After having Jeremy Lin pre-Linsanity, the Houston Rockets made up for cutting him before last season by agreeing to pay Lin around $25 million over the next three years. While that may seem like a lot for a player who had success for just 36 games as a New York Knick, Lin is coming in as the presumed starting point guard for the Rockets, ready to prove that those games weren’t a fluke. As it turns out, Houston wanting to make up for their mistake might be the best thing for Lin, because when looking at the tape and the numbers, the fit seems pretty good, especially when you look at Lin’s play in pick-and-roll situations, and especially in comparison to how Kyle Lowry — who ran point for Houston last season and is now on the Raptors — played in the pick-and-roll last season.
If there is one play that defined Linsanity, it was the pick-and-roll. Lin coming off of a screen and finding a way to get all the way to the rim or hitting a teammate, whether it be the roll man or a player spotting up outside of the pick-and-roll, for the open shot. The pick-and-roll was a big part of what made Jeremy Lin successful; as he ran it on 42.5 percent of his possessions, it’s only natural to expect that the Rockets will use Lin in that way as well. It’s not going to be much of a change for the Rockets, who ran PNRs (10.9 percent of possessions) almost as much as the Knicks (12.9 percent of possessions). When the Rockets do use Lin in pick-and-rolls, they aren’t going to have to change much of their offense because Lin and Lowry both use ball screens in an almost identical way. Let’s start by looking at where these screens were used.
Synergy Sports uses three locations to define where a pick-and-roll takes place: the left side, the right side, and the top. Comparing Lin and Lowry, and looking at where they both used ball screens last season, you see that they favor the same spots (with point guards, a large chunk of your ball screens are going to be set at the top of the key). Once the screen is set, the next step is looking at how the ball handler uses the screen. Does he dribble off the screen or does he go away from the pick?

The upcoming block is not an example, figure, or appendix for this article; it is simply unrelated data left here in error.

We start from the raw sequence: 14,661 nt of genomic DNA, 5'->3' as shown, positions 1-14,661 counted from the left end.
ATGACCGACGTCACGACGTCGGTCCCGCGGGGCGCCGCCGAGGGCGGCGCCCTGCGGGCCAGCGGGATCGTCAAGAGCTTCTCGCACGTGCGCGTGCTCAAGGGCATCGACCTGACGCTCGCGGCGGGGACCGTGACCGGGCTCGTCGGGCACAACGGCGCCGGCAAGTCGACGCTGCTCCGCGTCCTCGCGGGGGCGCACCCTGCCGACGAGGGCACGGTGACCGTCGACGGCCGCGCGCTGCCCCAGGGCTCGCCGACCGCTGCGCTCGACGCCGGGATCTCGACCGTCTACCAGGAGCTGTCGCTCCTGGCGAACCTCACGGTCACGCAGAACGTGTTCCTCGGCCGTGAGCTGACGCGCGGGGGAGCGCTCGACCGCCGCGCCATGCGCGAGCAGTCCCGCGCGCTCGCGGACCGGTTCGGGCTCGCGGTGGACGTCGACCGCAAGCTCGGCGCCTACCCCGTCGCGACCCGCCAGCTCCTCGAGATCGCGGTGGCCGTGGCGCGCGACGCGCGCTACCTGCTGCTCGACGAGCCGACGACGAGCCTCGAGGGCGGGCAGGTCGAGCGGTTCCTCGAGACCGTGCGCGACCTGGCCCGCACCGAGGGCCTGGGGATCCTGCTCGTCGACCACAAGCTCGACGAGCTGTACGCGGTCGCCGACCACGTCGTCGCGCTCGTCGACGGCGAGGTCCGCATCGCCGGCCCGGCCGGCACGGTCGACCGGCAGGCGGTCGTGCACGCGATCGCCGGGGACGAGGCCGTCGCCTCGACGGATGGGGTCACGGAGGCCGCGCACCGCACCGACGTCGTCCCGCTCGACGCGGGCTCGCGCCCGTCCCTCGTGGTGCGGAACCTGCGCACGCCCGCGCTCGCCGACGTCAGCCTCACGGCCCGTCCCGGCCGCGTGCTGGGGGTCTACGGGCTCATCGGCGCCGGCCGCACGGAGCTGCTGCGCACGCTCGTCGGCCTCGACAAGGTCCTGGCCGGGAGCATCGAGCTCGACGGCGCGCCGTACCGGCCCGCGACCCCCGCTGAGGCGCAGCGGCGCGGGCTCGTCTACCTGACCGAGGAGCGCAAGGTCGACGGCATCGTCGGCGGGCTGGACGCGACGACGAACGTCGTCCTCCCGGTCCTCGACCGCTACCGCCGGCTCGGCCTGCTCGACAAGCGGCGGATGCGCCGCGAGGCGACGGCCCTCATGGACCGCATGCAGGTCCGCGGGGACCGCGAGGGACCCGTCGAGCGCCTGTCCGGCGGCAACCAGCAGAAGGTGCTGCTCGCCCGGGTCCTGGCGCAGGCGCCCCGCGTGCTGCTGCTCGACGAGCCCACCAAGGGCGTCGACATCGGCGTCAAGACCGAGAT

Once again, the numbers are pretty similar. Both guys like to use the ball screen, doing so at a pretty high rate. With that being said, both are willing to go away from the screen, mixing things up and reading the defense to take advantage of a defense overplaying them. Once they use the screen, what do Lin and Lowry do with the basketball? Again, it’s pretty similar.
Both guys like to look for their shot, but they also like to get their teammates involved more than they score. The numbers from Synergy Sports show that. The willingness to defer to teammates in pick-and-roll situations forces the opponents to be somewhat honest when defending ball screens. When that happens, you force the defense to start thinking, and this is what allows a point guard to have success in the pick-and-roll. For the Rockets, being able to replicate pick-and-rolls in the same fashion Kyle Lowry executed them is very important. It means the Rockets won’t have to change much of their offense. You can teach Lin the offense and you don’t have to deviate from what you do or what you had success with last year to maximize Lin’s value.
Is Lin an upgrade from Lowry? It’s tough to say. According to the numbers, Lowry was one of the best scorers in pick-and-roll situations, posting a PPP of 0.969, placing him in the top 10 percent of all NBA players. Lin’s PPP? 0.797. Still above average, that PPP places him in the 63rd percentile, but not as good. However, when you look at each player’s use of all ball screens, including pass-out situations, things get a lot closer. Lowry’s total pick-and-roll PPP (including both scoring and pass-out situations) was 0.919, placing him in the 63rd percentile. Lin’s was 0.893, placing him in the 53rd percentile.
What makes Lin so successful in the pick-and-roll? It’s his ability to keep the defense honest by mixing things up. He simply takes what the defense gives him.
Lin doesn’t force things. If he doesn’t have a lane in pick-and-roll situations, he knows that he should have a teammate open and works to try to get them the ball. In addition to that, he keeps his dribble alive, forcing the defense (especially the hedging big) to stretch out, prompting a tough decision: Either the big continues to hedge and he leaves his man open, or he returns to his man and creates a scoring opportunity for Lin. Now, Lin did struggle with turnovers, especially when being blitzed, giving up the ball on about 26 percent of possessions, but I think those numbers will naturally improve. This will be the first camp that Lin comes into as a starter. He’s going to get starter reps in practice, and he’s going to be much more comfortable with how defense will attempt to stop him. If he can get that turnover rate down to the 15 to 10 percent range, Lin’s efficiency will only improve. This means that when Houston runs pick-and-rolls next season, the sets will look quite similar to last year’s sets. That’s a good thing — and with Lin’s decision making, the Rockets should have success in the pick-and-roll next year.